for which - depending on the main text of a book - the crucial point of reference can be the work or the whole different than the work. This third type of fragment, usually found on a jacket flap, is particularly significant for educational purposes and serves very important communicational functions: it may advertise a given book, it can be a programmatic text, representative of the creation of a certain writer or subject matters (character) of an anthology (collection), e.g. in the selection of Saint-Exupery's creations, there appears an extract from The Polish language education (on different levels of teaching), fragments extracted from extensive texts are used for accomplishing various types of mental operations. There is even the valid list of operational verbs which on the level of memorizing information (on the level of “knowing”) are as follows: name, define, list, identify, enumerate, but on the level of understanding the message of an instruction are: summarize, explain, illustrate, differentiate, and on the level of ability (competence) in the application of knowledge (information) in typical situations (“to shape”), the list of operational verbs is as follows: to solve, to apply, to compare, to characterize, to stipulate, etc. And on the last level of knowledge (or information) application in problematic situation, the list of verbs is as follows: to analyze, to evaluate, to offer, to plan, to anticipate (the idea was taken from K. Ciżkowicz and J. Ochenduszka's work).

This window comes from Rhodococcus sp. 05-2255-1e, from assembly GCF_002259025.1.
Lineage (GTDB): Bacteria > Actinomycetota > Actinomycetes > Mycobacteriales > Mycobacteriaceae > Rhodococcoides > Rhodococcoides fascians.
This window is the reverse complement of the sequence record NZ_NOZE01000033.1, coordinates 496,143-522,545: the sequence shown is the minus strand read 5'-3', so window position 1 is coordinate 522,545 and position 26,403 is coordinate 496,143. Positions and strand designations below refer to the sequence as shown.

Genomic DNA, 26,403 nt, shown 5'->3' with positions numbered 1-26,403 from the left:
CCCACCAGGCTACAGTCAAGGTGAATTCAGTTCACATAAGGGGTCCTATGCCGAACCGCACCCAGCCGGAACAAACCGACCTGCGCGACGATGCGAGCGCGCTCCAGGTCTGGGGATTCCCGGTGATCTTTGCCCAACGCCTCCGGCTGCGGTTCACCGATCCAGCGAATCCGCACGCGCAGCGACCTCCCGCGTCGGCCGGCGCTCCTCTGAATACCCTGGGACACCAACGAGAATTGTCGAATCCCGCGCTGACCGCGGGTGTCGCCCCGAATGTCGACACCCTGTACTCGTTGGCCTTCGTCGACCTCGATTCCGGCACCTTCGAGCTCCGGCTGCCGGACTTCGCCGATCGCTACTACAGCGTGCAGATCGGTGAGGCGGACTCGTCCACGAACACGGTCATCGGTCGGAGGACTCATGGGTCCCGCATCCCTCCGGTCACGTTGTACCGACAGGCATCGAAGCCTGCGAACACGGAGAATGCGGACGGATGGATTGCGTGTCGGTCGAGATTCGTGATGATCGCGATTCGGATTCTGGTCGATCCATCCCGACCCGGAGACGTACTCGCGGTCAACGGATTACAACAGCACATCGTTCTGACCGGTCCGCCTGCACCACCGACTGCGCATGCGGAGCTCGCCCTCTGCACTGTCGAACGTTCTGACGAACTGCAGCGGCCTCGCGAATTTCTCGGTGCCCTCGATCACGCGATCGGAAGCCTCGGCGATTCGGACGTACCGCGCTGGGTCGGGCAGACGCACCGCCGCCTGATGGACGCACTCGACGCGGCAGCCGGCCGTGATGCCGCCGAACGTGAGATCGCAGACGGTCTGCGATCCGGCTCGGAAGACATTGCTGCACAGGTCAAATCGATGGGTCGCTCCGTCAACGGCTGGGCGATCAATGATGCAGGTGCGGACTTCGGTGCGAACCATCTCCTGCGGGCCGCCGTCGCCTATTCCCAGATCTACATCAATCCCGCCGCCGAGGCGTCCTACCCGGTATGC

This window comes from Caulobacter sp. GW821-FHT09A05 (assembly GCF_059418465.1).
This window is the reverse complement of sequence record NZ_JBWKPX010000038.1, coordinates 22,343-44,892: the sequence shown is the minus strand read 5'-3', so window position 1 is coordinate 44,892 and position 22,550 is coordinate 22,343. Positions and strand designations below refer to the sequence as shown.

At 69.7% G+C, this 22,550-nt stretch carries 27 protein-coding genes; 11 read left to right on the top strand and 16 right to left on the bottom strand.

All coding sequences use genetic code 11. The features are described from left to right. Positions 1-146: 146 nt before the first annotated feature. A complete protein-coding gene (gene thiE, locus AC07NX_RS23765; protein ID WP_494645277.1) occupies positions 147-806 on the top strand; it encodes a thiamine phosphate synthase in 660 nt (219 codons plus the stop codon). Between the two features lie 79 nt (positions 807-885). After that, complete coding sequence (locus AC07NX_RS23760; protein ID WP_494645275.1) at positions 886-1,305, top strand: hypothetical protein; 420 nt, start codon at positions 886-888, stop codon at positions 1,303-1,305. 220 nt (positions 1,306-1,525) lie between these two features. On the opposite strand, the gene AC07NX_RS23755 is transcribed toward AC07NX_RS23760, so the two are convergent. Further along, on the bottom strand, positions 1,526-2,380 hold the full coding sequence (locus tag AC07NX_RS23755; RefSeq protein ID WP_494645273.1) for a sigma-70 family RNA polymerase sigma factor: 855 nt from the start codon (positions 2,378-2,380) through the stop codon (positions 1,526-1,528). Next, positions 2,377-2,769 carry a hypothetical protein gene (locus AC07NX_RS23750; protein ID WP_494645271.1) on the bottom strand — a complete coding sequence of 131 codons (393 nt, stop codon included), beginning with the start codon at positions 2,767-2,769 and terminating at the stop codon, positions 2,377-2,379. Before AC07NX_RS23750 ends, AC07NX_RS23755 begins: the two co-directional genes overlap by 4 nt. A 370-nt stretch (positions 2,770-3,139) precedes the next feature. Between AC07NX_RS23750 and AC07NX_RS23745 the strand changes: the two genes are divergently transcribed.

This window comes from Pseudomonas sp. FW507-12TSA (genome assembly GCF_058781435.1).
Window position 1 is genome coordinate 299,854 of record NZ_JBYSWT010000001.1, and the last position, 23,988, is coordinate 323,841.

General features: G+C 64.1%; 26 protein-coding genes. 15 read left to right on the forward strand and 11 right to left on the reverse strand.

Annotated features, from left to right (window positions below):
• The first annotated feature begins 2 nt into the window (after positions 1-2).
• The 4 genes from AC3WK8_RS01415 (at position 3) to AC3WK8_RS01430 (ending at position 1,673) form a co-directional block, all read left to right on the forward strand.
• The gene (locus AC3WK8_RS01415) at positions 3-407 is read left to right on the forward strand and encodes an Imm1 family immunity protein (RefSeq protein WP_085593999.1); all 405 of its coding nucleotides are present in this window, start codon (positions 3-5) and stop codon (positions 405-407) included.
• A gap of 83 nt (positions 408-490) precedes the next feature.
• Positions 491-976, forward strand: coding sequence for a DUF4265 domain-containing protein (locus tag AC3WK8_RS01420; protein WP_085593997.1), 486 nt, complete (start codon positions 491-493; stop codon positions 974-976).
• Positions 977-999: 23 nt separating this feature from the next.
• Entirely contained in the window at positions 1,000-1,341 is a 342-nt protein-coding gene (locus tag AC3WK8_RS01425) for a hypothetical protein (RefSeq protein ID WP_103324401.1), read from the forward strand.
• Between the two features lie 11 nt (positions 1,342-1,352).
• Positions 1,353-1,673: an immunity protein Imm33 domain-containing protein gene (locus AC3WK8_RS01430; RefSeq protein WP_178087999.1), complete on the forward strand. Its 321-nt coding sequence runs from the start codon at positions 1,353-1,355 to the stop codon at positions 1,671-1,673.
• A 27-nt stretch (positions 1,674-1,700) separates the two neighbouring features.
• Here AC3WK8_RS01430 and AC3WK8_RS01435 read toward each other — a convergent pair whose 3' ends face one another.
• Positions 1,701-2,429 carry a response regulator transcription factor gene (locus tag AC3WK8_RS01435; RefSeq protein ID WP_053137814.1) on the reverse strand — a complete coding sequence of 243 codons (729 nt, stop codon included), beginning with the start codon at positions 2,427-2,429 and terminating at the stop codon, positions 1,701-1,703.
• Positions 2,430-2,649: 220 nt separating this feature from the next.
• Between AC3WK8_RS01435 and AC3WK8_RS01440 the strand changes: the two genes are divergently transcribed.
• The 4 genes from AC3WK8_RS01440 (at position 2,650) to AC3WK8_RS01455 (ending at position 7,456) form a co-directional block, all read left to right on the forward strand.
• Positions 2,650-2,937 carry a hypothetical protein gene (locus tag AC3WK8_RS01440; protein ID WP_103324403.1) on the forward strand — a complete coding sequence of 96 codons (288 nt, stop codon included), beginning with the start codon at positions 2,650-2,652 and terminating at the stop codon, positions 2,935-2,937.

Many of these items were used by the authors of the textbook To Lubie. In an excellent manner, they have managed with aspects of linguistic pragmatics on the basic level (to notice, to understand, to utter, to express). These are the exemplary sets of texts and exercises. In the textbook for the fourth grade, there is an excerpt from Prus's Antek under the title Antek w szkole, an excerpt from Alicja w krainie czarów (Alice in Wonderland)titled Alicja rozmawia o szkole (Alice talks about school), an extract from Przygody Tomka Sawyera (The Adventures of Tom Sawyer) titled Dać w ucho (Slap in the Ear),a fragment extracted from Jerzy Andrzejewski's story Niby gaj - without title. In the textbooks for the fifth grade, there is an excerpt from Pięcioro dzieci i coś under the title Cały kamieniołom bogactw, a fragment titled Lalka doskonała (The Perfect Doll) form Michael Ende's novel Momo. In the sixth grade, there is for instance an excerpt from M. Dąbrowska's short story Wilczęta z czarnego podwórza titled Samo życie!, a fragment titled Jeść! - wrzasnęła nagle Pulpecja from Musierowicz's Kwiat Kalafiora (in the contemporary anthologies, there are many fragments touching upon family issues taken from Musierowicz's creation) or a fragment from Robin Hood by Howard Pyle. In the first grade of junior high school, the pupils get familiarized with good world literature, e.g. excerpts from Homer, Cortazar, Tolkien, Salinger, and Shakespeare. There are also excerpts from fantasy novels (or science fiction). Based on these excerpts, we may then proceed with the following practical exercises, e.g. 1. I read and tell the biography of a celebrity (a known person) (and put the information about that person in order), 2. I introduce a celebrity (I want to arouse my younger brother's, schoolmates', trip participants' interest), 3. Will people speak one common language in the future? - consider, justify, prove - on how to discuss, 4. How to write letters: private (examples: from Jan III Sobieski to Marysieńka) and official, 5. The power of the Press (phraseological exercises), I compose advertisements with a typo (linguistic abbreviations). Linguistic exercises have a pragmatic dimension and they result from the analysis of a text, an excerpt or a particular communicational situation.49